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Teens Deserve Better Than THE SPACE BETWEEN US (Review)

Teens Deserve Better Than THE SPACE BETWEEN US (Review)

Imagine being the only boy on Mars. Imagine being born there–an accident birthed by an astronaut, raised by scientists, worlds away from other kids. Your childhood would lack simple wonders Earth children take for granted, like rain failing on their skin, wind brushing their faces, and the simple joys of playing outside. This is the extraordinary origin of The Space Between Uss eccentric hero, Gardner Elliot, a 16-year-old boy who dreams of leaving the only home he’s ever known to fall to Earth, find love, and seek the father he’s never known. It’s a premise rich with potential. Sadly, its filmmakers squander audience patience with a bloated runtime and overwrought first act.

The plot centers on Gardner (a doe-eyed Asa Butterfield), but the film takes an astonishingly long time to get to its hero. Before he’s even born, The Space Between Us presents not one, not two, but three business meetings featuring Nathaniel Shepherd (a floppy-haired and chicly spectacled Gary Oldman), who is essentially the Steve Jobs of a private company that’s building a colony called East Texas on Mars.

SpaceBetweenUs-Oldman

Audiences are subjected to Shepherd’s showy press conference for the project, including the introduction of a charming female astronaut who promises to try not to make any mistakes on this first crucial mission! Cut to her puking into an airsick bag aboard her shuttle, and realizing too late she’s pregnant. There’s more meetings to discuss what to do about this unexpected stowaway, then (at last!) comes Gardner’s birth, followed immediately by his mother’s gruesome death. Next, The Space Between Us inexplicably jumps 16 years in time, completely skipping this kid’s incredibly unique childhood.

It’s 2034, and the motherless infant is now a moody teen who can hack his robot buddy’s brain, sneak through the air ducts to raid the lockers of East Texas’ scientists, and ride recklessly on Mars’ surface in the universe’s most expensive dune buggy. But Gardner longs for Earth and a snarky teen girl called Tulsa (a spirited Britt Robertson), whom he is somehow able to instant message from space. (Perhaps by 2034, when the film is set, NASA has vastly accelerated interplanetary communication speeds?) Still, the film doesn’t really get moving until the powers that be decide to give this boy a shot at the only planet he’s ever wanted to live on. There’s health concerns, so a montage races through a series of extreme surgeries, intensive physical training, and a seven-month spaceship trip. Only then can Gardner’s story enter its second act.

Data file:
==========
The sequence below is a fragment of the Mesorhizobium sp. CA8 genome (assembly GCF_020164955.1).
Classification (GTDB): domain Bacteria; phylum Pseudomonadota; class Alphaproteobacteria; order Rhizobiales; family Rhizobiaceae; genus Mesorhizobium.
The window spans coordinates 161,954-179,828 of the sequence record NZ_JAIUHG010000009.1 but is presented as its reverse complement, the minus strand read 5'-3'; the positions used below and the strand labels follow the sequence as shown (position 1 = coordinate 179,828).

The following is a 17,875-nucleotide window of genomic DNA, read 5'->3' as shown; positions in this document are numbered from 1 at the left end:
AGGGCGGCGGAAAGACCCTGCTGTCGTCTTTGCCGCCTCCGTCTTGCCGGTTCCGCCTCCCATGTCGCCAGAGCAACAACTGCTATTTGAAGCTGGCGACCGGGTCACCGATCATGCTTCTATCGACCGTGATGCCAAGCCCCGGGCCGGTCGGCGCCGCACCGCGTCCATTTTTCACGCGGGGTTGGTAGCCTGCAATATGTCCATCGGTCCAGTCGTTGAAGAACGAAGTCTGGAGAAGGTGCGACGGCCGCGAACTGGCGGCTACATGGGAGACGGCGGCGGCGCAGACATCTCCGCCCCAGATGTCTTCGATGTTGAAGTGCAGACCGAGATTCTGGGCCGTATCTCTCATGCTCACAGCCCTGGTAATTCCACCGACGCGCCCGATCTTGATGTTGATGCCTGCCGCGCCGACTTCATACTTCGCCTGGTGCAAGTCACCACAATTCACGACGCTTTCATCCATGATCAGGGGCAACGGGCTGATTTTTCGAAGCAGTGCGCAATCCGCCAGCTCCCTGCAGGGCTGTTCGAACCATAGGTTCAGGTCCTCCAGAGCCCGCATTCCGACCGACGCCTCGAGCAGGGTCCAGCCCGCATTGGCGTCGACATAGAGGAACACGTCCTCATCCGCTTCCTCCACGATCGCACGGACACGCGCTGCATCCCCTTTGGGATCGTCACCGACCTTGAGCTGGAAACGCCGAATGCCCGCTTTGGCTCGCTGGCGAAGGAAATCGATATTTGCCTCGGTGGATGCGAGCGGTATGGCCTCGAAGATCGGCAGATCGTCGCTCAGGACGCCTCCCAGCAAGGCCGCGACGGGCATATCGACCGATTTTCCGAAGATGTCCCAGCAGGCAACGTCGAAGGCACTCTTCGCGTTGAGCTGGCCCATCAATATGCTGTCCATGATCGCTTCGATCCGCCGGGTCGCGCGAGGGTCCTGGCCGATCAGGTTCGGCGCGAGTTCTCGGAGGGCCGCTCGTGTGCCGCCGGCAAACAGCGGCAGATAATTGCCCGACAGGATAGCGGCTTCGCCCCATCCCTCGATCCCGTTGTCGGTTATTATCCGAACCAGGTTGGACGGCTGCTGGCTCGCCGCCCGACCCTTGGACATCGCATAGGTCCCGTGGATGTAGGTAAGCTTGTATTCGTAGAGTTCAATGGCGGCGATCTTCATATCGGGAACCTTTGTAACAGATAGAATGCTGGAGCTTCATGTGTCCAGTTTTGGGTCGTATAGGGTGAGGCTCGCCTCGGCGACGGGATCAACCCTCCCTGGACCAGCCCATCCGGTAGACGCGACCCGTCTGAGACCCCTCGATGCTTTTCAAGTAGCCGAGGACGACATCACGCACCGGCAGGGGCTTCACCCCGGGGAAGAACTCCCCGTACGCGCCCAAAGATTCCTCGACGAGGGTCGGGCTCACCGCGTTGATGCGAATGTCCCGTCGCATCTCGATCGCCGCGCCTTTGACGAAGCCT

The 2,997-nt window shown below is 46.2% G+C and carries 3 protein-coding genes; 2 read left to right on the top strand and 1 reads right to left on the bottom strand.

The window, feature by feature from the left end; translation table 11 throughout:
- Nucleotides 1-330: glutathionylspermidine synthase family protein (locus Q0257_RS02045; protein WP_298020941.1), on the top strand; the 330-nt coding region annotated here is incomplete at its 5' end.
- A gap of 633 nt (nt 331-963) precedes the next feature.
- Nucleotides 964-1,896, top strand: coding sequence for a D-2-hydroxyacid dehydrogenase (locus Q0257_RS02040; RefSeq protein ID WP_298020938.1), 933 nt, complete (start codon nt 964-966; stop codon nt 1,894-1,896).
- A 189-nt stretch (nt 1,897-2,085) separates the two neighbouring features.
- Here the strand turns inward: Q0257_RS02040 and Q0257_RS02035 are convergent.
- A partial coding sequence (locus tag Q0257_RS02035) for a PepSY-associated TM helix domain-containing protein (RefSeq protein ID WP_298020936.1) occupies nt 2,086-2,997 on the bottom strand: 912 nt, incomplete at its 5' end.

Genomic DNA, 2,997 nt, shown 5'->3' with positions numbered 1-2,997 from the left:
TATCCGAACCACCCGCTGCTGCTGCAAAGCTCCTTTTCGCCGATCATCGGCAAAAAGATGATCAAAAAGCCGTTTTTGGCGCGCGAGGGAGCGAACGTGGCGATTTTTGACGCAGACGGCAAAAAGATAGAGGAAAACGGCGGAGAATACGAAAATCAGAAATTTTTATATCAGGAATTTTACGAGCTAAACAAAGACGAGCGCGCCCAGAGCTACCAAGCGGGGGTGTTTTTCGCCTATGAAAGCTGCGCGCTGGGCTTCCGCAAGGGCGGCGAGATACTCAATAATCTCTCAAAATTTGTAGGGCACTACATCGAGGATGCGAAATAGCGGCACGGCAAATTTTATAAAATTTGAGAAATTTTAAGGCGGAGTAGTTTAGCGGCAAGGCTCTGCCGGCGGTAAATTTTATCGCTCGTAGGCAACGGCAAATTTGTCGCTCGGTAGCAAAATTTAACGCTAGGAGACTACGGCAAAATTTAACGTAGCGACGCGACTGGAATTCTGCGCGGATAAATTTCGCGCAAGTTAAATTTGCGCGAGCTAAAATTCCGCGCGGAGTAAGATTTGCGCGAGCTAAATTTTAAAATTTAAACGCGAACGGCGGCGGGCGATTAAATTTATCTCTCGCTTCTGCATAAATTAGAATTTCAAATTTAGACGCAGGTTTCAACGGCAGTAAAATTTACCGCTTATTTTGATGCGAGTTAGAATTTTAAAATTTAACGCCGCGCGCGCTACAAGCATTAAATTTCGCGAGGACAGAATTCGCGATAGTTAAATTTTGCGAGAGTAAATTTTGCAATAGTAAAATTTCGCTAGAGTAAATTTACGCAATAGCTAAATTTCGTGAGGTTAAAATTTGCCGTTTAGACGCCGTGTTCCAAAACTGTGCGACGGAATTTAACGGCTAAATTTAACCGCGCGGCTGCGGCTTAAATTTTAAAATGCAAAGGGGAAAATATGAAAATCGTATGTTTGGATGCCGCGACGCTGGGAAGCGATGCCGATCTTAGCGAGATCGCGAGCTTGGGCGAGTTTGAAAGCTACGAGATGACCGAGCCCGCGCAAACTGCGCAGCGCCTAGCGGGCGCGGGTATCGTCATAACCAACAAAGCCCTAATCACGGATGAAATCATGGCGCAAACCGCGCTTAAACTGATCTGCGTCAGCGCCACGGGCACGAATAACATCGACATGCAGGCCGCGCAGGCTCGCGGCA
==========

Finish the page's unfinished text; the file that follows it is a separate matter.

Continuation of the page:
Once the boy finally lands on Earth, The Space Between Us finds its focus. A fish out of water, Gardner approaches everything from smirking drifters to rain storms, department stores, and galloping horses with an undeniably adorable drop-jawed awe. Once he and Tulsa run away on a road trip–with Shepherd and his crew in hot pursuit–the central romance heats up at last. Thankfully, Robertson has enough charisma to carry this section’s clunkier scenes. She also does much of the heavy-lifting in the romance arc, allowing her tough girl’s slowly revealed softer side to shimmer like the Grand Canyon at sunrise. While Gardner has the intellect of a NASA scientist, he’s got the emotional education of a child. This mars the romance a bit as Tulsa sometimes seems more babysitter than girlfriend. Still, theirs is a story that will offer sweet solace and cathartic escapism to the girls for which this movie was clearly made.

space-between-us-grand-canyon

Gardner is an odd duck. He’s book-smart but naive. He’s guileless, kind, and says exactly what he’s thinking, telling Tulsa that she’s beautiful without any embarrassment or decorum. This flusters her, in part because he doesn’t “lie like everybody else.” Gardner is the dream boy who will save this jaded girl from the heartbreak and cynicism she fears will swallow her whole. He is the salvation many lonely girls dreams of. And in The Space Between Us, he is simple, sweet and soft, a safe space for girls to rest their romantic aspirations, a hope to hang on to when boys in real life are confoundingly cruel. Better still, Tulsa is a positive role model. Sure, she commits a few car thefts along the way to the film’s big climax. But at her core, she’s caring, brave, and resilient. If she can just make it through this tough time, she’s promised love and happiness.

As a grown-up, I roll my eyes at Allan Loeb‘s schmaltzy and superficial script with its thinly sketched characters and aching earnestness. But by the time Tulsa and Gardner’s relationship culminates, I realized a 13- or 14-year-old me would have loved this sci-fi romance with a bruised but eager heart. Teen girls are an underserved market in cinema, and I admire that Loeb and director Peter Chelsom strove to give them a story they could cling to. Regrettably, the film loses steam is in the painfully predictable “Where’s Gardner’s Daddy?” arc, which ripples throughout trying in vain to pull in adults, who are unlikely to turn out for a movie marketed this intently as a teen drama.

To Chelsom’s credit, The Space Between Us is beautiful, lush with color from landscapes of green and yellow trees, turquoise beeches with white sands, and Martian fields of red, red sand. The soundtrack is full of rousing female voices belting tunes to secretly shimmy by. And Robertson is religiously attired in enviably cool gear, from perfectly frayed jeans and edgy leather jackets to a radiant blue sundress perfect for a life-changing date. It’s just a shame that this teen romance takes so painfully long to get to the heart of the matter.

Rating: 2.5 out of 5

2.5 burritos

Images: STX Entertainment

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